AUSTIN, Texas—Four Virginia young farmers took top honors in the American Farm Bureau Federation
Young Farmers & Ranchers competitions at the organization’s annual convention Jan. 18-20.
Sarah Rudolph of Wythe County won the AFBF Young Farmers & Ranchers Discussion Meet; Glenn and Amanda Dye of Stafford County were runners-up in the Achievement Award competition; and Rose Jeter of Botetourt County was named a Top 10 finalist for the Excellence in Agriculture Award.
Rudolph and the Dyes were state-level award winners at the Virginia Farm Bureau Federation’s 2019 annual meeting in December. Jeter won the VFBF Excellence in Agriculture Award at the organization’s Young Farmers Summer Expo in July 2019.
The Discussion Meet competition is designed to simulate a committee meeting in which discussion and active participation are expected from each participant.
Rudolph said she “tried to bring realistic solutions to real problems that would resonate across the country” as she collaborated with the other Discussion Meet contestants.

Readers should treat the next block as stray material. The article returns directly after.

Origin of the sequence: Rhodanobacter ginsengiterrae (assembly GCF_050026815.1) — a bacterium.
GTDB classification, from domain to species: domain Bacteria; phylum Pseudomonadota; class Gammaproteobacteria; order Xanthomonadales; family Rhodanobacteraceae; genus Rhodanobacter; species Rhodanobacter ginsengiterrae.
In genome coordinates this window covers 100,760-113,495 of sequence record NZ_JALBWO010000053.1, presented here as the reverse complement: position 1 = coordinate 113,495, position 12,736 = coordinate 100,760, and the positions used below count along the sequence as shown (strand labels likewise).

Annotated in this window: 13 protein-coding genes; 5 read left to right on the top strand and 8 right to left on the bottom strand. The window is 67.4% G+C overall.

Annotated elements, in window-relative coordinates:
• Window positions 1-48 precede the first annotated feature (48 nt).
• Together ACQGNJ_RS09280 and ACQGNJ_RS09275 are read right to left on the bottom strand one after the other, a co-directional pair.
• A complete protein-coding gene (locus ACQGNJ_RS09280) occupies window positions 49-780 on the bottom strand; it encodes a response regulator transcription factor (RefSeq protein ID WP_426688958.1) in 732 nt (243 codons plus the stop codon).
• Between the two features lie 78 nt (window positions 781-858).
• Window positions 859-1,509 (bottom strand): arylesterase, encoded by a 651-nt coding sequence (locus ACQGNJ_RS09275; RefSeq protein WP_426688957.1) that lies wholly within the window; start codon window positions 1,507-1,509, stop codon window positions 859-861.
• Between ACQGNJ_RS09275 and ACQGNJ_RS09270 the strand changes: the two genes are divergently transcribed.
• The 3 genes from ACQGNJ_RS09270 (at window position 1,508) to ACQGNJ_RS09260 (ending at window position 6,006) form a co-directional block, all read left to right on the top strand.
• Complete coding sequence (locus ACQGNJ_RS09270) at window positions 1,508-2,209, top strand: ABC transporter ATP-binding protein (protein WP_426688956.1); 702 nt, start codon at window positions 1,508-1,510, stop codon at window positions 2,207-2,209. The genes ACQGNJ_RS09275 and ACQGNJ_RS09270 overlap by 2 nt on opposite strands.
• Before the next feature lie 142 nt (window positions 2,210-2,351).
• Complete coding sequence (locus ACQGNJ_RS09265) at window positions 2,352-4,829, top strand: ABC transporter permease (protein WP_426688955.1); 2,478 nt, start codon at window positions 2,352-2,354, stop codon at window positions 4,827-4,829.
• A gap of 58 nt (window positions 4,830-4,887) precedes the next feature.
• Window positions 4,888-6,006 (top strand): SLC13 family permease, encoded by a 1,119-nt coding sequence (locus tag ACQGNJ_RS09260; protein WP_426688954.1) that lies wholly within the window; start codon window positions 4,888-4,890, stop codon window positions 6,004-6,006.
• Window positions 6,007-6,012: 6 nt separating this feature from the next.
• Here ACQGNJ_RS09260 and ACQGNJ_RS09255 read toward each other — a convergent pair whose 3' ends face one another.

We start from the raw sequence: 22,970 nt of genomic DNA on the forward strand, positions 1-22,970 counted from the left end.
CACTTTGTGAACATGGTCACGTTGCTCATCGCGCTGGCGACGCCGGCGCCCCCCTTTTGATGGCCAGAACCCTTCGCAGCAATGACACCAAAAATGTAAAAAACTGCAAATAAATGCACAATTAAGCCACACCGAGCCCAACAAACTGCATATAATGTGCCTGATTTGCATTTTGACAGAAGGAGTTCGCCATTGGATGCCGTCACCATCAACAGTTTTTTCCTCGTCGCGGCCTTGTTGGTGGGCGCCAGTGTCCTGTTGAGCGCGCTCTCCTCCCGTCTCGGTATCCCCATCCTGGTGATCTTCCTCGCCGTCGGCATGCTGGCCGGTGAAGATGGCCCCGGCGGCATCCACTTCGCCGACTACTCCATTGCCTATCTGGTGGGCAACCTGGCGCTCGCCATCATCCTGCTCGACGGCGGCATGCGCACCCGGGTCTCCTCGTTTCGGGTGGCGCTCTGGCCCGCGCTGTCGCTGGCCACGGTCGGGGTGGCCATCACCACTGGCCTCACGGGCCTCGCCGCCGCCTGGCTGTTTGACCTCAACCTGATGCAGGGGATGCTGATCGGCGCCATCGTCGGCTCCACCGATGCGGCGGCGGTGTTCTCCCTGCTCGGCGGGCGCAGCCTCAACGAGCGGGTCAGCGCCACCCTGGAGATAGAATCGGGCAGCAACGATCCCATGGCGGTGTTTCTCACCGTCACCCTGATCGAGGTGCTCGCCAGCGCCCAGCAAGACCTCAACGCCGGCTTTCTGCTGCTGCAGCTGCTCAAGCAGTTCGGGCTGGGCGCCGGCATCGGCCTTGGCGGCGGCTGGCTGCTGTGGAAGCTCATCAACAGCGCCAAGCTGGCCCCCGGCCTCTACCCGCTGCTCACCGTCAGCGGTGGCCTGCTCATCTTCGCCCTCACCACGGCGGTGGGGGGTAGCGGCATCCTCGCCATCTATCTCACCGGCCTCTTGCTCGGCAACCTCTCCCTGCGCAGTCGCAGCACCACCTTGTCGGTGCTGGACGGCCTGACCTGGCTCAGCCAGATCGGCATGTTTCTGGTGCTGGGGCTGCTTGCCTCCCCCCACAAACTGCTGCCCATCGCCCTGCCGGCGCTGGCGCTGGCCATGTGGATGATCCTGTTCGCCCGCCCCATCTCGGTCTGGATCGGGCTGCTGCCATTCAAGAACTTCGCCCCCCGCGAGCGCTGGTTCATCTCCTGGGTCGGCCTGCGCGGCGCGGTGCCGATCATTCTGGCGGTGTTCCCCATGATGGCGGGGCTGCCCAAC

The final-round topic focused on how farmers could develop innovative new uses for agricultural products and byproducts.
Rudolph is a livestock representative for pharmaceutical company Boehringer Ingelheim and works with her husband, Charlie, on their family beef operation. She also serves on the Wythe County Farm Bureau Women’s Committee.
She won a new Ford truck, courtesy of Ford, and will receive paid registration to the AFBF Young Farmers & Ranchers Leadership Conference in March.
The Achievement Award honors young farmers who are successful in production agriculture and provide leadership on and off the farm. The Dyes raise corn and soybeans in Stafford and Appomattox counties and have served on the VFBF Young Farmers Committee. Additionally, Glenn Dye serves on the Stafford County Farm Bureau board of directors and has been active in leading efforts for farm equipment highway safety in Virginia.
Dye won the state-level award in December, and then his wife joined the process of applying for the national award. The couple said the application process for getting to the national level required them to document and analyze years of business activity, which Glenn Dye said was extremely helpful to their farming operation.
They will receive a Case IH Farmall 50A tractor, courtesy of Case IH.
The Excellence in Agriculture Award recognizes individuals for involvement in agriculture, leadership ability and involvement and participation in Farm Bureau and other organizations.
Jeter is the sales and marketing manager for Homestead Creamery in Franklin County.
Media: Contact Kathy Dixon
, VFBF communications, at 804-290-1137.
Photo caption: L-R, Rose Jeter, top 10 in the AFBF Excellence in Agriculture competition; Sarah Rudolph, AFBF Discussion Meet winner; and Glenn and Amanda Dye, first runners-up for the AFBF Achievement Award.